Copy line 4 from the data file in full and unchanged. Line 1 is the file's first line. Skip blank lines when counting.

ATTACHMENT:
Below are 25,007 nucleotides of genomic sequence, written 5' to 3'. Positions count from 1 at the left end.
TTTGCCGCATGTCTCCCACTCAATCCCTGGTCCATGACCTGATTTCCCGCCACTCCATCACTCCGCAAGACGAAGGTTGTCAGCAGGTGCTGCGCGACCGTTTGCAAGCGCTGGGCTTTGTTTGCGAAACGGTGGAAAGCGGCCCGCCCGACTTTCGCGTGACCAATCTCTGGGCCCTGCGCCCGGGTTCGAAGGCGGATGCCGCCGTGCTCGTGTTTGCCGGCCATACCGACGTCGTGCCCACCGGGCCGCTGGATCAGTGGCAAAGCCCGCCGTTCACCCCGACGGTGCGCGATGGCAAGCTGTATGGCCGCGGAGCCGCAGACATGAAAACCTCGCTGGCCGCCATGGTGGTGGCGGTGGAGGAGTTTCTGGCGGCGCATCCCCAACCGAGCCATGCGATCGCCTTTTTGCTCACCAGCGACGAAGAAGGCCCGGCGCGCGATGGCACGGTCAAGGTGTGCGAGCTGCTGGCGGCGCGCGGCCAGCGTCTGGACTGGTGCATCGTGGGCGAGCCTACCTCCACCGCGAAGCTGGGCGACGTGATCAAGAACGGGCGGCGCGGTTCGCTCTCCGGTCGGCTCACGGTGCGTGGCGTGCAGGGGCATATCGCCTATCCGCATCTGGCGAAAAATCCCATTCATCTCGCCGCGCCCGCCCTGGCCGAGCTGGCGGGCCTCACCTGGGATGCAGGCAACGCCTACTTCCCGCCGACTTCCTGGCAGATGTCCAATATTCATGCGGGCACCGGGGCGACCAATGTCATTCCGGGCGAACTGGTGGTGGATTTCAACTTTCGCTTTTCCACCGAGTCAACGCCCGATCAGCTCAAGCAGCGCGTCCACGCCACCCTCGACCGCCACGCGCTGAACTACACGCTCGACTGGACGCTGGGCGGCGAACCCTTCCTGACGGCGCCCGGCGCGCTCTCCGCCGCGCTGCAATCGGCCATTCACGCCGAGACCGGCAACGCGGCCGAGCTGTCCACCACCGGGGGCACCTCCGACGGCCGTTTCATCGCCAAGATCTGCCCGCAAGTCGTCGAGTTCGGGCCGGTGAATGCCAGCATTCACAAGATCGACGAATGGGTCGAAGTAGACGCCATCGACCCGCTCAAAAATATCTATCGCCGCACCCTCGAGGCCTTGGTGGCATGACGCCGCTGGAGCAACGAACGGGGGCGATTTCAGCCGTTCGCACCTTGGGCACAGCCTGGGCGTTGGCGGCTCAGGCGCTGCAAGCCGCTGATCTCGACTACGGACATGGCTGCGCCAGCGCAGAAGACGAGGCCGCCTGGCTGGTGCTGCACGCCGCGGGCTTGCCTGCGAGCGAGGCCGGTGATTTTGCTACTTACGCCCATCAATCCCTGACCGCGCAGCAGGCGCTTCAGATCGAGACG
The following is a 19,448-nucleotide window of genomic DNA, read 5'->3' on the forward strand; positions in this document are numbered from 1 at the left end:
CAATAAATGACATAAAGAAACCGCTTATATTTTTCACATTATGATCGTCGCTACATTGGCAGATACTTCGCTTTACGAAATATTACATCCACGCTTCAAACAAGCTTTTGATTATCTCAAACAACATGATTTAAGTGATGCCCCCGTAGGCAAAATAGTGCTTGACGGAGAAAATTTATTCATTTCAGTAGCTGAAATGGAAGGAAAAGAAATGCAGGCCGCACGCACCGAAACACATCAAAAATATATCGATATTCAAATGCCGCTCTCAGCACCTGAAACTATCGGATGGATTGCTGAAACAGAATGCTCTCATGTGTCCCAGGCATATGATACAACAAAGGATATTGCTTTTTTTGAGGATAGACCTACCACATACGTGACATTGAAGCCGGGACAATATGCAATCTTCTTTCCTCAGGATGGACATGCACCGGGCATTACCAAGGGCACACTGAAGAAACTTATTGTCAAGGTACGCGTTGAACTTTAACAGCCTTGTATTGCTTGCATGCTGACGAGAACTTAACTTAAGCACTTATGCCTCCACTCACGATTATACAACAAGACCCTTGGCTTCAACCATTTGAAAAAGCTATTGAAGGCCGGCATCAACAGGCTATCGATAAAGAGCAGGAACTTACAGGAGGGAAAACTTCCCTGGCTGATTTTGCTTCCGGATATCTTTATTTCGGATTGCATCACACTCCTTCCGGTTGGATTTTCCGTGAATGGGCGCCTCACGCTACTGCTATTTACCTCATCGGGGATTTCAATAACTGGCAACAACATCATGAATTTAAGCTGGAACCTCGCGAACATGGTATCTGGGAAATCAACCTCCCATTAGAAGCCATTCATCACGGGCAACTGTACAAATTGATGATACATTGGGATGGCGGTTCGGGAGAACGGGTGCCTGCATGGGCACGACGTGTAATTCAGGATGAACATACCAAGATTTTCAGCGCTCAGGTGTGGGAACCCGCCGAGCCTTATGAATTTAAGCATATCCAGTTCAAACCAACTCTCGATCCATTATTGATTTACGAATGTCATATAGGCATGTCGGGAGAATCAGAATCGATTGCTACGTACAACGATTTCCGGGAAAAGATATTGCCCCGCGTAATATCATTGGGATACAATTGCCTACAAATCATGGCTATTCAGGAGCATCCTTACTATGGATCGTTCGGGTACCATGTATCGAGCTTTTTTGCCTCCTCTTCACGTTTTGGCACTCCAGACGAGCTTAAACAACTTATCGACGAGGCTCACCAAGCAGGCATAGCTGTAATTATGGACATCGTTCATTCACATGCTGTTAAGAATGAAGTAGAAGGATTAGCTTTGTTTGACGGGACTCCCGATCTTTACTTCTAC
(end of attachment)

CAATAAATGACATAAAGAAACCGCTTATATTTTTCACATTATGATCGTCGCTACATTGGCAGATACTTCGCTTTACGAAATATTACATCCACGCTTCAAACAAGCTTTTGATTATCTCAAACAACATGATTTAAGTGATGCCCCCGTAGGCAAAATAGTGCTTGACGGAGAAAATTTATTCATTTCAGTAGCTGAAATGGAAGGAAAAGAAATGCAGGCCGCACGCACCGAAACACATCAAAAATATATCGATATTCAAATGCCGCTCTCAGCACCTGAAACTATCGGATGGATTGCTGAAACAGAATGCTCTCATGTGTCCCAGGCATATGATACAACAAAGGATATTGCTTTTTTTGAGGATAGACCTACCACATACGTGACATTGAAGCCGGGACAATATGCAATCTTCTTTCCTCAGGATGGACATGCACCGGGCATTACCAAGGGCACACTGAAGAAACTTATTGTCAAGGTACGCGTTGAACTTTAACAGCCTTGTATTGCTTGCATGCTGACGAGAACTTAACTTAAGCACTTATGCCTCCACTCACGATTATACAACAAGACCCTTGGCTTCAACCATTTGAAAAAGCTATTGAAGGCCGGCATCAACAGGCTATCGATAAAGAGCAGGAACTTACAGGAGGGAAAACTTCCCTGGCTGATTTTGCTTCCGGATATCTTTATTTCGGATTGCATCACACTCCTTCCGGTTGGATTTTCCGTGAATGGGCGCCTCACGCTACTGCTATTTACCTCATCGGGGATTTCAATAACTGGCAACAACATCATGAATTTAAGCTGGAACCTCGCGAACATGGTATCTGGGAAATCAACCTCCCATTAGAAGCCATTCATCACGGGCAACTGTACAAATTGATGATACATTGGGATGGCGGTTCGGGAGAACGGGTGCCTGCATGGGCACGACGTGTAATTCAGGATGAACATACCAAGATTTTCAGCGCTCAGGTGTGGGAACCCGCCGAGCCTTATGAATTTAAGCATATCCAGTTCAAACCAACTCTCGATCCATTATTGATTTACGAATGTCATATAGGCATGTCGGGAGAATCAGAATCGATTGCTACGTACAACGATTTCCGGGAAAAGATATTGCCCCGCGTAATATCATTGGGATACAATTGCCTACAAATCATGGCTATTCAGGAGCATCCTTACTATGGATCGTTCGGGTACCATGTATCGAGCTTTTTTGCCTCCTCTTCACGTTTTGGCACTCCAGACGAGCTTAAACAACTTATCGACGAGGCTCACCAAGCAGGCATAGCTGTAATTATGGACATCGTTCATTCACATGCTGTTAAGAATGAAGTAGAAGGATTAGCTTTGTTTGACGGGACTCCCGATCTTTACTTCTAC